by Nirupama Sudarsh
Narayanaswami lit the tip of the agarbatti lodged underneath a thickset Ramayana placed on a decaying wooden stand. A framed picture of Lord Ganpati gleamed from the aureate blaze of a tiny brass lamp, the only source of illumination, placed in front of it. An ashen mud pot of basmam and a glass bottle of camphor were the other objects on it. The room was sparsely furnished with an old black plastic cot with straw like base, also made of plastic, but fraying at the edges and a dusty wooden chair in a corner.
Images of his senile mother, daughter estranged when at twelve and the woman who once commanded his life, floated in the blackness of his mind as he prayed. It had been 20 long years since the separation. He still didn’t understand why she left him for another man. He had always thought of them as a picture perfect family. But when the drought scorched his crops, prosperity vanished and so did she with their daughter leaving him to live the grim shadow of his former glorious life. Their paths had never crossed each others’ since then. He chose not to walk into hers rather. He knew what came of her and their child. They led fine lives and that is all he had wished to know.
A hot bead of tear trickled down his wrinkled cheek. Quickly regaining his firmness of mind, he wound up his brief but profound prayer smearing the holy ash across his broad forehead.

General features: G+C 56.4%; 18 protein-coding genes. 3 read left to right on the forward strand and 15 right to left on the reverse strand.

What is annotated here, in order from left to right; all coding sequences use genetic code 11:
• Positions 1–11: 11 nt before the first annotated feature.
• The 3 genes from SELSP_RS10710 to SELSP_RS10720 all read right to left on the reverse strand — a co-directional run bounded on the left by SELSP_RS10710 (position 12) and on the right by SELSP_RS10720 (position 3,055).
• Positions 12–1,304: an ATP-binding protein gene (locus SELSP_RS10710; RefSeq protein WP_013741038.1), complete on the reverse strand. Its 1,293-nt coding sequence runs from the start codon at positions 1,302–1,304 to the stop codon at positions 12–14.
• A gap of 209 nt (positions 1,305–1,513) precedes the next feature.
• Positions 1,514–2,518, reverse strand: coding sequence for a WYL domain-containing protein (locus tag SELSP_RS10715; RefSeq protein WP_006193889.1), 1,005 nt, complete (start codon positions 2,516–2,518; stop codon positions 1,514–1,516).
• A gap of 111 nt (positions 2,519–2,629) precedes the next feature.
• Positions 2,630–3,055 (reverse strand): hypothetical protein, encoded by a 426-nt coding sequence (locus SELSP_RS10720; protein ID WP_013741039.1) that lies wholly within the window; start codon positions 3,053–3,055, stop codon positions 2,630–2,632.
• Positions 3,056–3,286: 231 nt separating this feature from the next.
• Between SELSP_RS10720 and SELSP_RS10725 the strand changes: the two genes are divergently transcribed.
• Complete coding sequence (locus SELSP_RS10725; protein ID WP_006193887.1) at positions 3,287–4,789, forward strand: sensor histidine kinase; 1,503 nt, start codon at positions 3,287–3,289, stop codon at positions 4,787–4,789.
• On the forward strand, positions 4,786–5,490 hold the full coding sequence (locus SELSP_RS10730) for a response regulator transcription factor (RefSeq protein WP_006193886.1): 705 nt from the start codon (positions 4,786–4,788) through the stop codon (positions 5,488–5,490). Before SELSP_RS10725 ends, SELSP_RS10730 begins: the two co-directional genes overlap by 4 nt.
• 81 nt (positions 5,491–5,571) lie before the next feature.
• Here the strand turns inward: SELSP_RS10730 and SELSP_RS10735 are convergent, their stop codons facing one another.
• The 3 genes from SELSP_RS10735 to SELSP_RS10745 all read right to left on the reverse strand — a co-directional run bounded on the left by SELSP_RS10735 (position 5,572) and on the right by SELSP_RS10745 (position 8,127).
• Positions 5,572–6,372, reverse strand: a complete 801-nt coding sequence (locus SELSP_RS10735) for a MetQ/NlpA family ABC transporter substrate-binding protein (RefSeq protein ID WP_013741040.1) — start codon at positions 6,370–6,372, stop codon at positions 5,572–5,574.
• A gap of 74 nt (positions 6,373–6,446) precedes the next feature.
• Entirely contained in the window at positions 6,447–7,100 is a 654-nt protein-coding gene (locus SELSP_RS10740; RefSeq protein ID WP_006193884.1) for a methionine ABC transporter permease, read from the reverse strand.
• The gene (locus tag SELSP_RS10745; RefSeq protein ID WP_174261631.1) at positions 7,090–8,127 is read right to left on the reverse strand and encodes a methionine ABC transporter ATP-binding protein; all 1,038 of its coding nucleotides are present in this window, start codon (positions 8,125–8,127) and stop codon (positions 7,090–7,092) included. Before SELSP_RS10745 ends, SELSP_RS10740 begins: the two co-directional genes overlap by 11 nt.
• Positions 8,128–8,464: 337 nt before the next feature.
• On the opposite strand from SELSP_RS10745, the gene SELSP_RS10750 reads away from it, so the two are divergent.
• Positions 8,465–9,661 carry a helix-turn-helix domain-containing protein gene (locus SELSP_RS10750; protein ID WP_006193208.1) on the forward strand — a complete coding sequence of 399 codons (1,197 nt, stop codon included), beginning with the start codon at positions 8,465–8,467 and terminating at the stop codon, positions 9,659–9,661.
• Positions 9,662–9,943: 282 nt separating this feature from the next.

It was a blustery and ominously cold night. Swami moved close to the window. He wrapped his fingers around the cold and uneven rods of iron and pressed his face against it.
“Heaven is unhinged today,” he thought to himself. He stared out into the darkness for some time before proceeding to undo a carefully wrapped parcel on the cot. Sitting on the cot, he drew the wooden chair to him and placed the banana leaf parcel on it. He was just about to unwrap it when he a heard a low sobbing from outside. He thought he was imagining it and brushed it away. But the sobs grew louder than before. Rising from the cot, he headed to the door of his shack and unlatched it.
The night was still insidious and uproariously grim. Torrents of rainwater washed down the tinned roofs that clattered and clucked as if demented. Swami, severely agitated by incendiary behaviour of nature, looked around. Rain water stabbed him in the eyes that his eyes disappeared to look not larger than two slits. Scanning the premises of his hutment, he barely noticed a black figure crouched in the scanty shelter decaying roof against the wall.
“Who is that?” His shout came across as nothing more than a hoarse cry in the fury of the night.
He crept closer to the lone and drenching figure. Peering down he saw a little boy of around 8 or 9 trembling all over. The low roof had done little to shield him from the inclement weather. Had it not been for the caterwauling softened by the din of the rain, Swami couldn’t have said he was crying as water washed down in rivulets from top to bottom.
“Come inside son. Come inside” he repeated.